Expanding Time. How to Increase the Value of… | by Kurt Klingensmith | Jun, 2023


Let’s revisit the original plot of temperature over time from section 1. Here’s an example code block visualizing one station (Whitefish North) over time with seasons represented by different colors:

# Show one station with seasons plotted:
plot = px.scatter(df[df['station_key'] == 'Whitefish N'],
x='datetime', y='AirTempCelsius', color='Season',
color_discrete_sequence=["#3366cc", "#109618", "#d62728",
"#ff9900"])
plot.update_layout(
title={'text': "Temperature Patterns by Season
<br><sup>Data from Whitefish N, MT Weather Station</br>",
'xanchor': 'left',
'yanchor': 'top',
'x': 0.1},
xaxis_title='',
yaxis_title='Temperature in Celsius',
legend_title_text='Season:')
plot.show()

The resulting chart is:

Screenshot by author.

The new time features quickly show how seasons map to shifts in observed temperature. The addition of the seasons column is already proving useful, but revisiting the histogram from section 1 is even more interesting. The updated code below assigns the season as the value for facet_row in the plotly express histogram:

# Generate plot:
plot = px.histogram(df, x='AirTempCelsius', color='station_key',
barmode='overlay', facet_row='Season')
plot.update_layout(title={'text': "Temperature Recordings, 2019 to 2022
<br><sup>Whitefish N, MT and Harding
Cutoff, SD Weather Stations</sup>",
'xanchor': 'left',
'yanchor': 'top',
'x': 0.1}, legend_title_text='Month',
xaxis_title='Recorded Temperature')
plot.update_layout(legend_title_text='Weather Station:')
plot.update_yaxes(title="")
plot.for_each_annotation(lambda a: a.update(text=a.text.split("=")[-1]))
plot.show()

The result is:

Screenshot by author.

Introducing new time features to the dataframe enhances the ability to compare the temperature distributions of the two weather stations over time. In this case, a noticeable divergence between the two stations occurs in Summer.

Here’s another example — suppose a meteorologist was interested in comparing the two weather stations in Summer 2020 by Julian date. Here’s how to visualize the temperature recordings using the new features:

# Prep Data:
df1 = df[df['Year'] == 2020]
df1.sort_values(by=['JulianDate'], inplace=True)

# Generate plot:
plot = px.line(df1[df1['Season'] == 'Summer'],
y="AirTempCelsius", x="JulianDate", color="station_key",
color_discrete_sequence=["#3366cc", "#d62728"])
plot.update_layout(title={'text': "Summer Temperature Recordings, 2020
<br><sup>Whitefish N, MT and Harding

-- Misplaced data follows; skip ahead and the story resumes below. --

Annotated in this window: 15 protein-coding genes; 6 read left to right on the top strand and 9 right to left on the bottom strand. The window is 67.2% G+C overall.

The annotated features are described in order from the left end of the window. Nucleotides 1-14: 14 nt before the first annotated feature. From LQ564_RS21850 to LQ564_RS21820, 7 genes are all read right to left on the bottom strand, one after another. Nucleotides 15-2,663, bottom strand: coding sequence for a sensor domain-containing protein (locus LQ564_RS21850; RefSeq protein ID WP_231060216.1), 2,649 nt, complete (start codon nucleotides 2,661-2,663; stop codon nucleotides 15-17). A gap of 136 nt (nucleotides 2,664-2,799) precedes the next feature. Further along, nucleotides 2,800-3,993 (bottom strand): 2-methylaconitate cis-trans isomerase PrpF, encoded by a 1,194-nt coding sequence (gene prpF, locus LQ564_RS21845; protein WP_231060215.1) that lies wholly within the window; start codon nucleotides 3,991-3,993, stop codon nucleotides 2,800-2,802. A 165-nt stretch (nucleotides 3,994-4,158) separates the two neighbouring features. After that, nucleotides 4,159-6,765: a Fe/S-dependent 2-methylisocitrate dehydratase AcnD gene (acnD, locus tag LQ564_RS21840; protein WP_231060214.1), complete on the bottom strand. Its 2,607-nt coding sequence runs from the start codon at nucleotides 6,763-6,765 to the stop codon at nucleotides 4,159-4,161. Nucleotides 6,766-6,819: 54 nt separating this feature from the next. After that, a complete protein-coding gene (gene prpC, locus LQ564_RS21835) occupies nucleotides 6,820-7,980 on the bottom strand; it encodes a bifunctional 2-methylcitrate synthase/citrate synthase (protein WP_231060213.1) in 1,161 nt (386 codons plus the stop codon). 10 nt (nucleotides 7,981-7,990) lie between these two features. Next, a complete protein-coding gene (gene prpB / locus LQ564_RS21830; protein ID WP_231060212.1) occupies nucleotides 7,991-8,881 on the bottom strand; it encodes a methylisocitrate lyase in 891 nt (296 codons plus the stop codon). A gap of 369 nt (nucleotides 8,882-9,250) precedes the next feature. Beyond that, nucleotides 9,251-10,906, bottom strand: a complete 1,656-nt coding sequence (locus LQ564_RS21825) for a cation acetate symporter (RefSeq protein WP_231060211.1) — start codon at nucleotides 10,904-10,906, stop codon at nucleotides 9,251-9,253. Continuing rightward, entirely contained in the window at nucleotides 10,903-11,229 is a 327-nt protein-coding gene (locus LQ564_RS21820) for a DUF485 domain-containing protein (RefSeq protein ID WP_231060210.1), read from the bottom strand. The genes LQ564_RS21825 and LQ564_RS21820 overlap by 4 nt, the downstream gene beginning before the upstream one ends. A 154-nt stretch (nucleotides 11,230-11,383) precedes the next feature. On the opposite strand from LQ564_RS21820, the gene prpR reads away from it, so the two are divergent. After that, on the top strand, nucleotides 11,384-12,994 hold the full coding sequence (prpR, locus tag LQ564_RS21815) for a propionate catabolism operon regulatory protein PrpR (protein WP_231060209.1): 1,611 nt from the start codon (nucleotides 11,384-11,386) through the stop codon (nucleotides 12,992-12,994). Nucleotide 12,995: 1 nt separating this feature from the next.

Cutoff, SD Weather Stations</sup>",
'xanchor': 'left',
'yanchor': 'top',
'x': 0.1}, legend_title_text='Month',
xaxis_title='Julian Date',
yaxis_title='Temperature in Degrees Celsius')
plot.update_layout(legend_title_text='Weather Station:')
plot.show()

The graph looks like this:

Screenshot by author.

The additional time features allow analysts to quickly answer narrowly scoped questions; note how the Harding Cutoff station’s Summer 2020 temperatures were typically higher higher than Whitefish N until an anomalous crossover occurred in the latter half of the season.

3.1. Directly Using the Original Date and Time Column

Recall in section 2 we discussed directly accessing additional date and time features versus extracting them into new columns. The above graph, “Summer Temperature Recordings, 2020,” is reproducible by using Pandas dt functions on the original “datetime” column inside the plotly chart code:

# Generate Plot:
plot = px.line(df[(df.datetime.dt.year == 2020) &
((df.datetime.dt.month == 6) |
(df.datetime.dt.month == 7) |
(df.datetime.dt.month == 8))],
x=df[(df.datetime.dt.year == 2020) &
((df.datetime.dt.month == 6) |
(df.datetime.dt.month == 7) |
(df.datetime.dt.month == 8))].datetime.dt.strftime('%j'),
y=df[(df.datetime.dt.year == 2020) &
((df.datetime.dt.month == 6) |
(df.datetime.dt.month == 7) |
(df.datetime.dt.month == 8))].AirTempCelsius,
color="station_key",
color_discrete_sequence=["#d62728", "#3366cc"])
plot.update_layout(title={'text': "Summer Temperature Recordings, 2020
<br><sup>Whitefish N, MT and Harding
Cutoff, SD Weather Stations</sup>",
'xanchor': 'left',
'yanchor': 'top',
'x': 0.1}, legend_title_text='Month',
xaxis_title='Julian Date',
yaxis_title='Temperature in Degrees Celsius')
plot.update_layout(legend_title_text='Weather Station:')
plot.show()

This results in the same exact graph:

Screenshot by author.

The advantage of this technique is it does not require increasing the dataframe’s dimensionality which, for very large datasets, can help reduce computational load and prevent the dataframe frame from becoming too large to deal with. This technique also works well for a narrow analysis question requiring limited use of additional time features.

The disadvantage is the large amount of code required to format and extract specific features within a visualization function. This can hinder the interpretability and repeatability of the code. There may also be functions or code that are incompatible with in-line Pandas dt operations.



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